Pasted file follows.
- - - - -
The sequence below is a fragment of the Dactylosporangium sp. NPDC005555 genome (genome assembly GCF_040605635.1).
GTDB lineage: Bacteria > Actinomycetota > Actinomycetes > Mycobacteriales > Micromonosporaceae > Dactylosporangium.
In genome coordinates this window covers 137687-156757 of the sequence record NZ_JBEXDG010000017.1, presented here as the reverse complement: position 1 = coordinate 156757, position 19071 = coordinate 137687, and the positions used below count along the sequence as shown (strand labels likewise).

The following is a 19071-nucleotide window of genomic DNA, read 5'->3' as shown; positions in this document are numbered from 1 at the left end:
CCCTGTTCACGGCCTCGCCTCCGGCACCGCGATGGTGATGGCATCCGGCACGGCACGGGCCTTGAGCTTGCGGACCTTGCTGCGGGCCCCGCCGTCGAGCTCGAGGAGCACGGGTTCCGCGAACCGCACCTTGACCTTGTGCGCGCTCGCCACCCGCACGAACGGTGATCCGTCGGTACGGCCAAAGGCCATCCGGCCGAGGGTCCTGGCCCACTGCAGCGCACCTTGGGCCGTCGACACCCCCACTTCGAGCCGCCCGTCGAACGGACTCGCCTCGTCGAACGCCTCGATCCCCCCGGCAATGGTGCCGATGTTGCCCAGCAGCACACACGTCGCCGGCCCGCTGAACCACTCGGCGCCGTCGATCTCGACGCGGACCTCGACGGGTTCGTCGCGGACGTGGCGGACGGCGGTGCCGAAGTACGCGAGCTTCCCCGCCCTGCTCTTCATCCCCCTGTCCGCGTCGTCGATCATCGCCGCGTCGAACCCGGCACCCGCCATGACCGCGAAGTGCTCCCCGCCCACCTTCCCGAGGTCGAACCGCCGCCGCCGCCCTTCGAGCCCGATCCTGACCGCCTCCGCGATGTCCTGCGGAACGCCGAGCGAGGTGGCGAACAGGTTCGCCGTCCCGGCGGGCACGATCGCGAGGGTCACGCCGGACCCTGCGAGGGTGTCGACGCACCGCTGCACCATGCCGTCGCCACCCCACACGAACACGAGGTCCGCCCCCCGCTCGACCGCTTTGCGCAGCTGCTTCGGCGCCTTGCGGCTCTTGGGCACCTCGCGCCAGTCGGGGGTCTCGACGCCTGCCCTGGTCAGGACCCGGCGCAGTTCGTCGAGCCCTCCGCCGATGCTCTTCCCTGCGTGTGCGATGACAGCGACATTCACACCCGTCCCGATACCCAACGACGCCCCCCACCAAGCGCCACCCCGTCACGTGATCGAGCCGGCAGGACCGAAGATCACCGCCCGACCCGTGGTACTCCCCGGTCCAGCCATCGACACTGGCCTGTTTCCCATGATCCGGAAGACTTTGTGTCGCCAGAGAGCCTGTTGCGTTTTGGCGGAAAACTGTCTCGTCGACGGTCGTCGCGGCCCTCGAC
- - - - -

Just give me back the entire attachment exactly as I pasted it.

The sequence below is a fragment of the Dactylosporangium sp. NPDC005555 genome (genome assembly GCF_040605635.1).
GTDB lineage: Bacteria > Actinomycetota > Actinomycetes > Mycobacteriales > Micromonosporaceae > Dactylosporangium.
In genome coordinates this window covers 137687-156757 of the sequence record NZ_JBEXDG010000017.1, presented here as the reverse complement: position 1 = coordinate 156757, position 19071 = coordinate 137687, and the positions used below count along the sequence as shown (strand labels likewise).

The following is a 19071-nucleotide window of genomic DNA, read 5'->3' as shown; positions in this document are numbered from 1 at the left end:
CCCTGTTCACGGCCTCGCCTCCGGCACCGCGATGGTGATGGCATCCGGCACGGCACGGGCCTTGAGCTTGCGGACCTTGCTGCGGGCCCCGCCGTCGAGCTCGAGGAGCACGGGTTCCGCGAACCGCACCTTGACCTTGTGCGCGCTCGCCACCCGCACGAACGGTGATCCGTCGGTACGGCCAAAGGCCATCCGGCCGAGGGTCCTGGCCCACTGCAGCGCACCTTGGGCCGTCGACACCCCCACTTCGAGCCGCCCGTCGAACGGACTCGCCTCGTCGAACGCCTCGATCCCCCCGGCAATGGTGCCGATGTTGCCCAGCAGCACACACGTCGCCGGCCCGCTGAACCACTCGGCGCCGTCGATCTCGACGCGGACCTCGACGGGTTCGTCGCGGACGTGGCGGACGGCGGTGCCGAAGTACGCGAGCTTCCCCGCCCTGCTCTTCATCCCCCTGTCCGCGTCGTCGATCATCGCCGCGTCGAACCCGGCACCCGCCATGACCGCGAAGTGCTCCCCGCCCACCTTCCCGAGGTCGAACCGCCGCCGCCGCCCTTCGAGCCCGATCCTGACCGCCTCCGCGATGTCCTGCGGAACGCCGAGCGAGGTGGCGAACAGGTTCGCCGTCCCGGCGGGCACGATCGCGAGGGTCACGCCGGACCCTGCGAGGGTGTCGACGCACCGCTGCACCATGCCGTCGCCACCCCACACGAACACGAGGTCCGCCCCCCGCTCGACCGCTTTGCGCAGCTGCTTCGGCGCCTTGCGGCTCTTGGGCACCTCGCGCCAGTCGGGGGTCTCGACGCCTGCCCTGGTCAGGACCCGGCGCAGTTCGTCGAGCCCTCCGCCGATGCTCTTCCCTGCGTGTGCGATGACAGCGACATTCACACCCGTCCCGATACCCAACGACGCCCCCCACCAAGCGCCACCCCGTCACGTGATCGAGCCGGCAGGACCGAAGATCACCGCCCGACCCGTGGTACTCCCCGGTCCAGCCATCGACACTGGCCTGTTTCCCATGATCCGGAAGACTTTGTGTCGCCAGAGAGCCTGTTGCGTTTTGGCGGAAAACTGTCTCGTCGACGGTCGTCGCGGCCCTCGAC